Entries in Hugging (2)


'Serial Hugger' Preys on Women in St. Louis Suburbs

Hemera/Thinkstock(ST. LOUIS) -- Missouri prosecutors are trying to decide whether to charge an alleged serial hugger who pretends to know women and cons them into giving him a hug.

So far, at least 36 women have come forward to complain about unwanted hugs, and one woman said the man also kissed her on the lips during their embrace.

Police have not released the name of the man, but the Riverfront Times, a St. Louis weekly, dubbed him "Jack the Gripper" or "John Wayne Embracey."  One St. Louis suburb arrested him on probable cause, but released him an hour later.

Most of the women who have come forward called police in Des Peres, Mo.  According to their reports, the alleged hugger typically approaches women while they are shopping by themselves, pretends to know them as a former neighbor, and then asks for a hug under the pretense that it is his birthday, Des Peres Detective Marshall Broughton said.

"He'd say, 'Hi, remember me?  I lived down the street in the corner house.  How ya been?'" Broughton said.  "Obviously [the women] didn't remember him, but he did it so quickly and convincingly that they felt embarrassed that they didn't know him."

Des Peres police identified the man, who is 44, but did not arrest him because of uncertainty about whether his actions were criminal, Broughton said.  The alleged hugger showed up at the Des Peres police department with his attorney on June 20 after police requested that he come in for questioning. He made no statements at the meeting, Broughton said.

Before he could leave, however, he was handcuffed by police officers from nearby Warson Woods, who had conducted a photo lineup in which a witness readily identified him, Warson Woods Police Chief Robert Stanczak said.  Warson Woods police questioned him for about an hour before letting him go, Stanczak said.

Des Peres and Warson Woods police have reported the hugging incidents to St. Louis County prosecutors, who will determine whether to pursue third-degree assault charges, among others.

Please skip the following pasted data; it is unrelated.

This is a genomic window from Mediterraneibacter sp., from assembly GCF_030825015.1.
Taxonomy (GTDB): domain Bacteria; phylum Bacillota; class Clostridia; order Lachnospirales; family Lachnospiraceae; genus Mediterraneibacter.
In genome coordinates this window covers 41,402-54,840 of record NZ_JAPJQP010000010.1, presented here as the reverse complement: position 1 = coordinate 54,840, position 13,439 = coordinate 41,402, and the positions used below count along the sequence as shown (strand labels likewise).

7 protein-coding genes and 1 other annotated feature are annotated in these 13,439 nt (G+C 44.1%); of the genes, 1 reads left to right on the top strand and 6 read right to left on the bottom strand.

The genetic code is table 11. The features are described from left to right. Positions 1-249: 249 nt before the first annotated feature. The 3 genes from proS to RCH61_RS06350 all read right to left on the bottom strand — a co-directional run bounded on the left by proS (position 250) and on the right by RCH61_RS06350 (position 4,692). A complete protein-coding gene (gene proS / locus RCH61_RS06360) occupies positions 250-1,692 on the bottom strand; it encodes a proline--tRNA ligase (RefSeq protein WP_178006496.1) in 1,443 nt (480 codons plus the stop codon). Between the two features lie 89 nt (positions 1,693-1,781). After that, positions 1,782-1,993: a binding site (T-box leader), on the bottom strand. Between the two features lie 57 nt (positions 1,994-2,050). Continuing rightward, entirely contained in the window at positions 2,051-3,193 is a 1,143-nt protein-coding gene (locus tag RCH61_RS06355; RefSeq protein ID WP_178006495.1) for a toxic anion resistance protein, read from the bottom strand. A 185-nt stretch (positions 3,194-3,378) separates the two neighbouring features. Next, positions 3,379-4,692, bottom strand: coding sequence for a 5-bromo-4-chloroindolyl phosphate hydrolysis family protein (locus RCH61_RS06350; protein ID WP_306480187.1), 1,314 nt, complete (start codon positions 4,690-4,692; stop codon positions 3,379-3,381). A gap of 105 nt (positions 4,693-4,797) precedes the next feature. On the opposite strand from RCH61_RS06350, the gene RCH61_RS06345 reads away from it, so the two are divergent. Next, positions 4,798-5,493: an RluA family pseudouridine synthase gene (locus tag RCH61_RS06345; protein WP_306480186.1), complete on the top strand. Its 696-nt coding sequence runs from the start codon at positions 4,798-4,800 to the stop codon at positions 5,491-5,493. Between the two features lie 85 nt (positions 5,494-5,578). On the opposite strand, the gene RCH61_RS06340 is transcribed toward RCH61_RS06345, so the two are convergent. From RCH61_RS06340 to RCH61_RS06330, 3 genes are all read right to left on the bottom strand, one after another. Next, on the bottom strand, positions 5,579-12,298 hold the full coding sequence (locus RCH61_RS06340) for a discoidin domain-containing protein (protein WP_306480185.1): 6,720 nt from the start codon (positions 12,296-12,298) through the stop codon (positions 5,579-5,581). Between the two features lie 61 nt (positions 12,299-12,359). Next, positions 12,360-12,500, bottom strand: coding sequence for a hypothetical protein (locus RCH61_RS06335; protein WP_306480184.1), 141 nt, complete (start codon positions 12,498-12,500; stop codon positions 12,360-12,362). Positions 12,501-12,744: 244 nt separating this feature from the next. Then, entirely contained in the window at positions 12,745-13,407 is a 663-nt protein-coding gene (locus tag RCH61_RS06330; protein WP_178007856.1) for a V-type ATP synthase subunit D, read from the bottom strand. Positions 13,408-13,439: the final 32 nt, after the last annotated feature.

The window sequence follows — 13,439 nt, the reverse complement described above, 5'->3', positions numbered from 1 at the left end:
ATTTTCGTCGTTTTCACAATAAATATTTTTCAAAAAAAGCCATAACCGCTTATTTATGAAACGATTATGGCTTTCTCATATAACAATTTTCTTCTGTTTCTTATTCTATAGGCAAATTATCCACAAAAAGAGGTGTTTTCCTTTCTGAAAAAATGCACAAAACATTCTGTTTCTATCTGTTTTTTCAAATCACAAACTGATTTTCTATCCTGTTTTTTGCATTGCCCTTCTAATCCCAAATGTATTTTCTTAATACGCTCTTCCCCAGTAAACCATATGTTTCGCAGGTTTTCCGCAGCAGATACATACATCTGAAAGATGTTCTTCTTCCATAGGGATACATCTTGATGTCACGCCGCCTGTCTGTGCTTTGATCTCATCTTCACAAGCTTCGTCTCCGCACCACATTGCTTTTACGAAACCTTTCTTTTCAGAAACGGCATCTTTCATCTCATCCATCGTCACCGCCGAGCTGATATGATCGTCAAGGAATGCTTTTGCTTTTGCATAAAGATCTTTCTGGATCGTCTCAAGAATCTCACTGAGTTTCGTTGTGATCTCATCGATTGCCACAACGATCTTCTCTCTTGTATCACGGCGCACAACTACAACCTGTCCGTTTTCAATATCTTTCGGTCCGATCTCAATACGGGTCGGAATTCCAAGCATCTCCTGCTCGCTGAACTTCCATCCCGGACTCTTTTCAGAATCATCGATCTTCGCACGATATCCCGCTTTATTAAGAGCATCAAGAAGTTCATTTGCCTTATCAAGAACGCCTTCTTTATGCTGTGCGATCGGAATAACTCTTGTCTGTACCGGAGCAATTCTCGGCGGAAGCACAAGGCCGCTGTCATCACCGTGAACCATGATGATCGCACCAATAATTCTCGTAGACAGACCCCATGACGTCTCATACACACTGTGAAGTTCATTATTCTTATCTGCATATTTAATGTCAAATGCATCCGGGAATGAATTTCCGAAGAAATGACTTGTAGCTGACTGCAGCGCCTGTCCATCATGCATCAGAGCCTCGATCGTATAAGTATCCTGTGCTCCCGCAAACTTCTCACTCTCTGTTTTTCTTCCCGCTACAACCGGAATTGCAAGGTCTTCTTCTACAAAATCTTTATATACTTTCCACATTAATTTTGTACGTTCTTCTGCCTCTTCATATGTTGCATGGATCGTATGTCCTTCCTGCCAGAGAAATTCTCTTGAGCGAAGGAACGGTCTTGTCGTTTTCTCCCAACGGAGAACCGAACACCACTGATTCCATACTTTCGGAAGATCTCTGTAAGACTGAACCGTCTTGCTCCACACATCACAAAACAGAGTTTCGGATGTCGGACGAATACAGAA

While county prosecutors may determine that the hugger's actions did not violate state law, Stanczak said they clearly constituted assault under Warson Woods municipal ordinances.

If prosecutors decide to pursue charges against the man, his identity will become public, and a warrant will be issued for his arrest.

Copyright 2012 ABC News Radio


Student Suspended for Hugging -- A 14-year-old middle school student was suspended as a result of a Florida school’s strict no-hugging policy.

Nick Martinez said he hugged his best friend, a female student, quickly between classes, according to WKMG-TV, Orlando, and never thought the gesture would result in suspension. The principal at Southwest Middle School in Palm Bay saw the hug and brought the two students to the dean, who issued a one-day in-school suspension.

“Honestly, I didn’t know, because I didn’t think hugging was a bad thing. I didn’t know you could get suspended for it,” Martinez told WKMG-TV. “A lot of friends are hugging. I just happened to be the one caught doing it.”

According to the school’s student handbook, students can be penalized for hugging or hand-holding with either a dean’s detention or suspension. Kissing calls for a one-day out-of-school suspension.

Martinez’s mother, Nancy Crescente, was outraged to learn her son had been suspended for the “mutual hug,” and is calling on the school board to clarify the policy.

As it stands, the school’s handbook doesn’t distinguish between an inappropriate hug, which could constitute harassment, and a mutual, friendly hug. It also makes no distinction in the policy between 11-year-old students and 16-year-olds, who all attend Southwest.

“We cannot make an opinion or judgment call on whether a hug is appropriate or not. It’s very difficult to police that on campus,” Christine Davis, the  public information officer for Brevard County Public Schools, told ABC News.

Davis said the school puts policies and procedures in place to help keep the students focused on learning.

The official policy across Brevard Country schools is that public affection is “in poor taste,” but it does not necessarily result in suspension. This middle school’s Student Advisory Council, a board made up of teachers, parents and administrators, reviewed the district’s guidelines and outlined the specific consequences for public displays of affection.

The school has no plans to change the policy.

Crescente told WKMG-TV that she would ask the board to change the policy and fight to have her son’s suspension scrubbed from his record.

Copyright 2011 ABC News Radio

ABC News Radio